No Filter Needed – or is it?
Today’s special holiday commemorates an animal that can be spotted at the Zoo, but only if you come at the right time. Walk past the bison and eagle enclosures, and head across from the Zoo’s pond. Look out in the river at low tide and there’s a chance you may see their little bodies poking out of the water. Have you guessed what they could be yet? It’s National Oyster Day!
Although the shellfish aren’t technically part of the Zoo’s collection list, we participate and work with other organizations for oyster restoration conservation on a regular basis. Oyster conservation is particularly important in Hampton Roads because we live on the largest estuary in the United States. The Chesapeake Bay is known for its abundance of oysters, at least until a few decades ago.
It is estimated that only about 1% of the Bay’s historic oyster population is left, but what does this mean? In the 17th century, the oyster population was massive. After decades of over-harvesting from humans, as well as disease and habitat destruction, the oyster population has declined drastically, leaving barely any oysters.
So how is this bad? Oysters are used for food, yes, but their role on Earth is much more important than that. Oysters are the filters of the sea. One single oyster can actually filter 50 gallons of water a day and a cluster of oysters can clean a body of water in less than a week! Oysters make the water in our ecosystem safe to be around, including to swim in.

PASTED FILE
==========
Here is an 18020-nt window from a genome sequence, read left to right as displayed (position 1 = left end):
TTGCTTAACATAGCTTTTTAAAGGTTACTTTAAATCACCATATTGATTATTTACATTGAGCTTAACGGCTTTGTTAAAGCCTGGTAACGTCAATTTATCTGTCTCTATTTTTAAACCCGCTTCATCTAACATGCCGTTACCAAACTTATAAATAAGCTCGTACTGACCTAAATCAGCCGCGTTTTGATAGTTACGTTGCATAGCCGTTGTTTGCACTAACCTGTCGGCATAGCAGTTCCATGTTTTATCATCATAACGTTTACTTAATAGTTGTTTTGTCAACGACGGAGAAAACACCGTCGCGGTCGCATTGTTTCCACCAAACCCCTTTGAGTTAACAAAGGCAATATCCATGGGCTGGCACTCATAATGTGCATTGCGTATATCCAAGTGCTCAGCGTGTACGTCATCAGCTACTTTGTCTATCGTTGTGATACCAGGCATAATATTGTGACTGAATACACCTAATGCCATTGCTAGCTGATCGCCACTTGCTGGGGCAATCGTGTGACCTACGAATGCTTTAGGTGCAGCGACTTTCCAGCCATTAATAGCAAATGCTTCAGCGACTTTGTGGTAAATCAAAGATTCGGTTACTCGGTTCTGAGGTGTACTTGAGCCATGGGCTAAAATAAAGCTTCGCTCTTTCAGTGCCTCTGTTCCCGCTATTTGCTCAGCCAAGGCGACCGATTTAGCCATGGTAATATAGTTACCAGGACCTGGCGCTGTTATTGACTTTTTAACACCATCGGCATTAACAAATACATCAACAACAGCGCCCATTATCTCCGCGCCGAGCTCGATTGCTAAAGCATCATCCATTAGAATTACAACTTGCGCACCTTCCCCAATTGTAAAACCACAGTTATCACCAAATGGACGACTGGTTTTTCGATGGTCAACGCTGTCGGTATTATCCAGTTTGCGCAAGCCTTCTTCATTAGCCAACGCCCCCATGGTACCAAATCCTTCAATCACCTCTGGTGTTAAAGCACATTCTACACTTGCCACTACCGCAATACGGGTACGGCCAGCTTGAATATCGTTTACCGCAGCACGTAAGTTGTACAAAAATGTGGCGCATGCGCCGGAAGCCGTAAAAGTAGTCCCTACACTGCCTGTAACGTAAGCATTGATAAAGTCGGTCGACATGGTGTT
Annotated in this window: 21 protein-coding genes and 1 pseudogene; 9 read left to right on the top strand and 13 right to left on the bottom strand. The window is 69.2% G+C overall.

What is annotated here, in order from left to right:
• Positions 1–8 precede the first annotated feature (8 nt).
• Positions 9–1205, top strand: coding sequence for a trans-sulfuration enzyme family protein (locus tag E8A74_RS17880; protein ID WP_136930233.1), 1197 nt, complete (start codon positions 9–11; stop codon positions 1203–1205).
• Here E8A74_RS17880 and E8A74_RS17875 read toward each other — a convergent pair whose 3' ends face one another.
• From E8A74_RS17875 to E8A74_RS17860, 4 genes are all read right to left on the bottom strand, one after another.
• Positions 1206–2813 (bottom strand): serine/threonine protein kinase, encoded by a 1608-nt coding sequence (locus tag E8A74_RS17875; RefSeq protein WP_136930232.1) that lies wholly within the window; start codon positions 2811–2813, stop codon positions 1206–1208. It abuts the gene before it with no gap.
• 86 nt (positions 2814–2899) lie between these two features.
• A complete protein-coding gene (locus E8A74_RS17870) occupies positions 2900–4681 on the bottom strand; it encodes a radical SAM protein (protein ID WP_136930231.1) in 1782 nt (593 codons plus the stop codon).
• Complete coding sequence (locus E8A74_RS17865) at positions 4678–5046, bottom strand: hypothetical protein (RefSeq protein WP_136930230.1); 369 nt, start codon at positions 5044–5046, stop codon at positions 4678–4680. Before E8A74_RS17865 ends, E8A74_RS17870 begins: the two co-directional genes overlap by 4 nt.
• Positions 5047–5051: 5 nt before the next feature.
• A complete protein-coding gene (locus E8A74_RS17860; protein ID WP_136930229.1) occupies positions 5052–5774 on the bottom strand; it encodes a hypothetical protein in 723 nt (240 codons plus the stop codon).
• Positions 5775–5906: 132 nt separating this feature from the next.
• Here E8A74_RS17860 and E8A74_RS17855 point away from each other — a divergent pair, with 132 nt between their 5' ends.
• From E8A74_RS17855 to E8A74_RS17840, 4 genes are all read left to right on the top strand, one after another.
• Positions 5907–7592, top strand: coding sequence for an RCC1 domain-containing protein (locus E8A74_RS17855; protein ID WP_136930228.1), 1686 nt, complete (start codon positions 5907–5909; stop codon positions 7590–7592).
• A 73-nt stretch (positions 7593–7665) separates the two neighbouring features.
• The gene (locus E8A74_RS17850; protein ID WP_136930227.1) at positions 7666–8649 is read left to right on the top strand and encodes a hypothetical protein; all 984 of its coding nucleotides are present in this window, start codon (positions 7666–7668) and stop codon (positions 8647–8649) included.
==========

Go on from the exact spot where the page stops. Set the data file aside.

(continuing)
Trash in the water and lack of space to grow adversely affects how fast oysters can filter water, which is why oyster conservation is important. The Chesapeake Bay Foundation does a great job at helping out the filter feeders by going out in the field to clean up the rivers, create new habitats for the oysters to thrive in and by educating the public.
Since 2013, the Zoo has partnered with the CBF to clean up trash from the Elizabeth River, which is located behind the Zoo. We then strategically placed dozens of concrete oyster balls in the river so new oysters have a habitat to grow. Recycled oyster shells from restaurants and community members were also put back into the river so new oysters can develop and grow. The project has shown so much progress that 600 more oysters balls were placed in the Elizabeth River in July 2017.
Every summer, the Virginia Zoo’s Conservation Youth Team attends an event hosted by the CBF that discusses how to help oysters grow, and helps get the volunteers involved by cleaning the rivers and aiding in new oyster growth through conservation programs. This year’s event is on August 16th at the Zoo.
Efforts such as these are what make conservation programs come to life, and in return, conservation helps keep animals alive. Oyster conservation in the Chesapeake Bay has helped increase the oyster population, and we’re hoping to continue to see it grow.
Not a Zoo volunteer? You can get involved, too! Next time you eat oysters, make sure to recycle the shells. You can even recycle them on your next visit to the Zoo by stopping by the Ernie Morgan Environmental Action Center, conveniently located in Lafayette Park, just off of the Zoo’s main driveway. Here is a list of other shell drop-off locations.
So go out there and celebrate World Oyster Day! After all, the world is your oyster…